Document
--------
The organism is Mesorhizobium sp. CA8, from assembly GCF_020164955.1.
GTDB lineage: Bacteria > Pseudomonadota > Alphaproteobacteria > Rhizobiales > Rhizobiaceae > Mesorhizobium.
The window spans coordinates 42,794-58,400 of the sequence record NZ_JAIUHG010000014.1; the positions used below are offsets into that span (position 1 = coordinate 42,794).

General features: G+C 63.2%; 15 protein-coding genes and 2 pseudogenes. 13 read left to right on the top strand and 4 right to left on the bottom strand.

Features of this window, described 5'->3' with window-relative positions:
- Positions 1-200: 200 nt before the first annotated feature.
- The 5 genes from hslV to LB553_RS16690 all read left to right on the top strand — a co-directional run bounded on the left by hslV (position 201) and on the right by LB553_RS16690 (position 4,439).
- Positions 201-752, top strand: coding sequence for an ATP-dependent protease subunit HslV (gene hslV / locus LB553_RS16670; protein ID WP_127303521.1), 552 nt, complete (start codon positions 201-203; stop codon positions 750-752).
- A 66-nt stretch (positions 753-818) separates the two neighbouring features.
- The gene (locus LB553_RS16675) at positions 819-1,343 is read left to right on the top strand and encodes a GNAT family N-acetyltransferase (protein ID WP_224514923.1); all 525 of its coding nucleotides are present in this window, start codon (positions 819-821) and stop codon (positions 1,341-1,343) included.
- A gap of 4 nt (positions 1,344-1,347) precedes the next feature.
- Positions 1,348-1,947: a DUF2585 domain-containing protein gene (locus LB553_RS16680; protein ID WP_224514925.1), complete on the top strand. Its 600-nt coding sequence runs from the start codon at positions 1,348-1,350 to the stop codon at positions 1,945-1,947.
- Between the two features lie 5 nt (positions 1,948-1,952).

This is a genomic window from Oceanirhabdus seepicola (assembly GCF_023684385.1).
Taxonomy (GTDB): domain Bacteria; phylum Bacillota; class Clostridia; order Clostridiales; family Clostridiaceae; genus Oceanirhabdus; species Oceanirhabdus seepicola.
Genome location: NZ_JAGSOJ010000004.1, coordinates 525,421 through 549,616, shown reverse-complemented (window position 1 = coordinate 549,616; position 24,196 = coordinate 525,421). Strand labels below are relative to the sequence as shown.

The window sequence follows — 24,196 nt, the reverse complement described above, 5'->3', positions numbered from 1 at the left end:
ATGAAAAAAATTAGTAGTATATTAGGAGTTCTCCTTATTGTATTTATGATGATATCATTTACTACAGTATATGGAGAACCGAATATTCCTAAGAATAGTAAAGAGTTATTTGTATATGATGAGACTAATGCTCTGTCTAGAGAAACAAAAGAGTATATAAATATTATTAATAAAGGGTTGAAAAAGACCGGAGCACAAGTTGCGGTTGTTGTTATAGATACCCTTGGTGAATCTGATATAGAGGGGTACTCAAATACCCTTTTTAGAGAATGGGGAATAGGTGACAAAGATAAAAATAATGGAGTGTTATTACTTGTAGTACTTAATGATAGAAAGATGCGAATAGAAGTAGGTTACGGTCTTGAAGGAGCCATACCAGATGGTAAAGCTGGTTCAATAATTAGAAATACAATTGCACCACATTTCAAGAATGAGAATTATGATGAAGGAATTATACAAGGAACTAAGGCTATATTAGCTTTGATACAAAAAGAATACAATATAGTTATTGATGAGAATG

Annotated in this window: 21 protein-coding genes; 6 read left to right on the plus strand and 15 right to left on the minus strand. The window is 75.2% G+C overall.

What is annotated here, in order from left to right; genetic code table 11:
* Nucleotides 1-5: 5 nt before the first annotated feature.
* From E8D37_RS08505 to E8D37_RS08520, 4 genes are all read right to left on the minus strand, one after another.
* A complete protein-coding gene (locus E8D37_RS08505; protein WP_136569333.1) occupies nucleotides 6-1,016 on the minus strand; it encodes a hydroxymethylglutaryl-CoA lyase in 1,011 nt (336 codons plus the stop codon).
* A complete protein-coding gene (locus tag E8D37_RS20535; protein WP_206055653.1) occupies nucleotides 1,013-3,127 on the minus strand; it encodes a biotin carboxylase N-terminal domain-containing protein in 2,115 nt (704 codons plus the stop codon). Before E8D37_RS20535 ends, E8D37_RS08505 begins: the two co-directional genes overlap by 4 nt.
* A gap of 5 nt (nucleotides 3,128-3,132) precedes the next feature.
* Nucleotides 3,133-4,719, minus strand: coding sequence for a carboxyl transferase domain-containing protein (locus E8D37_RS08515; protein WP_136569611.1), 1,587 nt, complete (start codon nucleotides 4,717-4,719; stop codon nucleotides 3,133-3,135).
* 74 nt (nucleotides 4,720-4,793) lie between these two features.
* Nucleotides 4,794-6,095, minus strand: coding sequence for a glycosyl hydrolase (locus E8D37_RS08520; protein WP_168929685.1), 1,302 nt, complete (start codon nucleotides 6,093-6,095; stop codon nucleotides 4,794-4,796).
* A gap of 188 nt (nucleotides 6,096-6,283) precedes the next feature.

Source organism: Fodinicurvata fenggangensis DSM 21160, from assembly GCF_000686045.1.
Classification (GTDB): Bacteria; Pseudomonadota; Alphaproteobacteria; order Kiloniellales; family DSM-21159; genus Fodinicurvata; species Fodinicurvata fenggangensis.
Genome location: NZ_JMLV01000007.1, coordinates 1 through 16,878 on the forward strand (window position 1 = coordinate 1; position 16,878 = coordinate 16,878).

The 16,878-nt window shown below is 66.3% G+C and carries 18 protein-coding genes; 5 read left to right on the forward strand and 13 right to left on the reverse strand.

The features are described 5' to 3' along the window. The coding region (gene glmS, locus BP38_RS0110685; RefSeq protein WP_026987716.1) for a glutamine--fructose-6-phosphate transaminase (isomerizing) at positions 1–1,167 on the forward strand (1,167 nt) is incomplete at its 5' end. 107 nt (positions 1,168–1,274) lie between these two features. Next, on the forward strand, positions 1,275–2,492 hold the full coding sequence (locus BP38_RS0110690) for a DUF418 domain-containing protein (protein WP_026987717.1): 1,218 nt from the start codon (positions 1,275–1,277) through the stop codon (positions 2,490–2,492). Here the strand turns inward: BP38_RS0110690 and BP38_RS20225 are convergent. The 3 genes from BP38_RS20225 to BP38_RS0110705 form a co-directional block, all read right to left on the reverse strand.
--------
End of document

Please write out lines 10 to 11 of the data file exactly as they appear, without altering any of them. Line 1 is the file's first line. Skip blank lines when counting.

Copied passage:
- The gene (locus LB553_RS16675) at positions 819-1,343 is read left to right on the top strand and encodes a GNAT family N-acetyltransferase (protein ID WP_224514923.1); all 525 of its coding nucleotides are present in this window, start codon (positions 819-821) and stop codon (positions 1,341-1,343) included.
- A gap of 4 nt (positions 1,344-1,347) precedes the next feature.